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Falkirk Cruise has been a tradition for enthusiasts for a very long time, even before the days of the retail park and The Wheel carpark, the monthly meet was on the go.
Now, we can't actually put a date on when Falkirk Cruise was originally created, but what we do know is car enthusiasts have been gathering in the area from before the Calendar Square was built, that project being started in 1989.
'The good old days' most enthusiasts in the area refer to, is the late 90's to late 00's. This is referred to as the 'Max Power' era by todays enthusiasts. During the 2000's Falkirk Cruise had it's own website, sponsors and it even had magazine features from Fast Car and Fast N Modified. Falkirk Cruise was a pretty big deal. - So what happened in the more recent years? Has much really changed, or is it a case of looking back through rose tinted glasses?
Falkirk Cruise 2004, Image courtesy of ScotCruise.
We spent countless hours trawling through the internet to find photos of Falkirk Cruise not only to give us some media for writing this article, but also to give some of the younger team members at Scottish Car Scene an insight as to what the cruise scene was like in the early 2000's.
The earliest media we could find was from 2004, mad bodykits and flip paint were all the rage back then, some would say that's when people properly modified their cars.
The modified examples of cars definitely stood out, it was a competition of who could have the maddest paint, the biggest sound system and the most sought after accessories.
We did notice a few things when looking through the countless photos from through the years, this made us draw a few comparisons between the 'scene' then and the 'scene' today.
The first thing we noticed whilst looking back through the years was the fact that whilst the very highly modified cars stood out from the crowd, arguably more than they do today, there was still a large amount of standard looking cars there. Sometimes people like to claim that 'back in the day' the carparks were just full of modified cars, this simply isn't true.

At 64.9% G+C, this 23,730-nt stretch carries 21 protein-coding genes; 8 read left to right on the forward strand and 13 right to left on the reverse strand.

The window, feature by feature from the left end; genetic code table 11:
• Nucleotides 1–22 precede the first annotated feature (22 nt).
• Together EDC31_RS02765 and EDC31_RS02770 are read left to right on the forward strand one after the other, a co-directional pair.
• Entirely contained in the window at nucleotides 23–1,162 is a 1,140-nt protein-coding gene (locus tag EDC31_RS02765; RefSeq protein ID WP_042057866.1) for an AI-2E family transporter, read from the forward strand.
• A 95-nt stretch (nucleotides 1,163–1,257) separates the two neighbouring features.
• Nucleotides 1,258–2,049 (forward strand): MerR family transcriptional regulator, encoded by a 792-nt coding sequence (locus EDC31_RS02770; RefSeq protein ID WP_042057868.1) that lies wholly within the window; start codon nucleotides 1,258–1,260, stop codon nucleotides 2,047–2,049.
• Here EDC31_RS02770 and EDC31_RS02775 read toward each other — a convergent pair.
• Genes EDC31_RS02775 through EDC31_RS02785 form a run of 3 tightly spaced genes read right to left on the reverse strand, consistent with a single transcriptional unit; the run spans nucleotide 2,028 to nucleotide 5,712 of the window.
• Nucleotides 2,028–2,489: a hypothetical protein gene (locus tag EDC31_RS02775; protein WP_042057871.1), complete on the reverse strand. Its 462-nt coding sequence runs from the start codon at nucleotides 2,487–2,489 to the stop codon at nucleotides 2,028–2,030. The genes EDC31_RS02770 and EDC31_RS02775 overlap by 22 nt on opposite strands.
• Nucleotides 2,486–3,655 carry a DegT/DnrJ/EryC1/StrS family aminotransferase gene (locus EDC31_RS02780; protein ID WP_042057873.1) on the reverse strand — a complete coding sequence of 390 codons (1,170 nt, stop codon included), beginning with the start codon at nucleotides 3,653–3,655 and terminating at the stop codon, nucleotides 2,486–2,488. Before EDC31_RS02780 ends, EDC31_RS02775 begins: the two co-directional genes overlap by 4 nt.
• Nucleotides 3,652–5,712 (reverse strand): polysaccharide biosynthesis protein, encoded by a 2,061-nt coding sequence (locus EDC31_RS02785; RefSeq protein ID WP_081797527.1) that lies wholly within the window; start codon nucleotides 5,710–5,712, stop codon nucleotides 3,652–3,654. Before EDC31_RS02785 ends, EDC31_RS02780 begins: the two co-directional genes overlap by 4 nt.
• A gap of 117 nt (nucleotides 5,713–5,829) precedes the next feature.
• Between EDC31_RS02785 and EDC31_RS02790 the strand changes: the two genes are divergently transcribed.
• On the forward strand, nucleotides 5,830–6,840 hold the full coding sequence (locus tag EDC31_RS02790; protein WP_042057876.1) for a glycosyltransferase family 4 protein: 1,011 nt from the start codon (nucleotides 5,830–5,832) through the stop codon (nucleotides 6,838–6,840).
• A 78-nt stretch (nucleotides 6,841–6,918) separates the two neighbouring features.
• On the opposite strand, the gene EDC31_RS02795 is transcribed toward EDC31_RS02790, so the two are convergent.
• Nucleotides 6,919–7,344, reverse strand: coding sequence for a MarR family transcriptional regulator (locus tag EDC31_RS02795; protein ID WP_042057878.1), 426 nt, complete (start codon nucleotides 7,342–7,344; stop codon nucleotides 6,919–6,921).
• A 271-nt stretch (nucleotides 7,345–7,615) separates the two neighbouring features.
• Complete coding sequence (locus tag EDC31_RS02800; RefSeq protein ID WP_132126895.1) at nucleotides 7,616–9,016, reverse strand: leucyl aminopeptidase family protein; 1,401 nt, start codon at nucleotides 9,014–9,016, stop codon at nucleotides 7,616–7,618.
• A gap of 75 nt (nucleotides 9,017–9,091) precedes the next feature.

Regardless of how modified the cars looked, the carpark was still full of like -minded enthusiasts. I will say though, I'd love to see more of the high quality 'Max Power' era cars come back out of the woodwork, the level of work and detail that went into some of them is truly amazing. Regardless, of taste, the level of uniqueness is unmatched today.
It wouldn't be a 2000's cruise without some Frenchies
was it all mental
bodykits and paint?
Not everything that was highly modified had to have a mad bodykit and sparkly paint. There was also a huge 'tuner' scene back then. These cars were built for two purposes, going fast and looking good whilst doing it, the modern car scene seems more akin to this.
There were some very fast performance cars during the late 90's and 2000's, some of which didn't look too far from stock to the untrained eye. It wasn't until you opened the bonnet you realized these cars were far from factory.
Sadly, many of the original cars are now gone, either written off, sold never to be seen again or scrapped. But every so often one will show up to an event. When one of these gems turns up they still command the same level of attention they did during the Max Power era.
Some of the cars spotted at Falkirk Cruise throughout the years have an absolutely amazing back-story, this particular Peugeot 309, spotted at Falkirk Cruise in 2007 had a huge following for many years.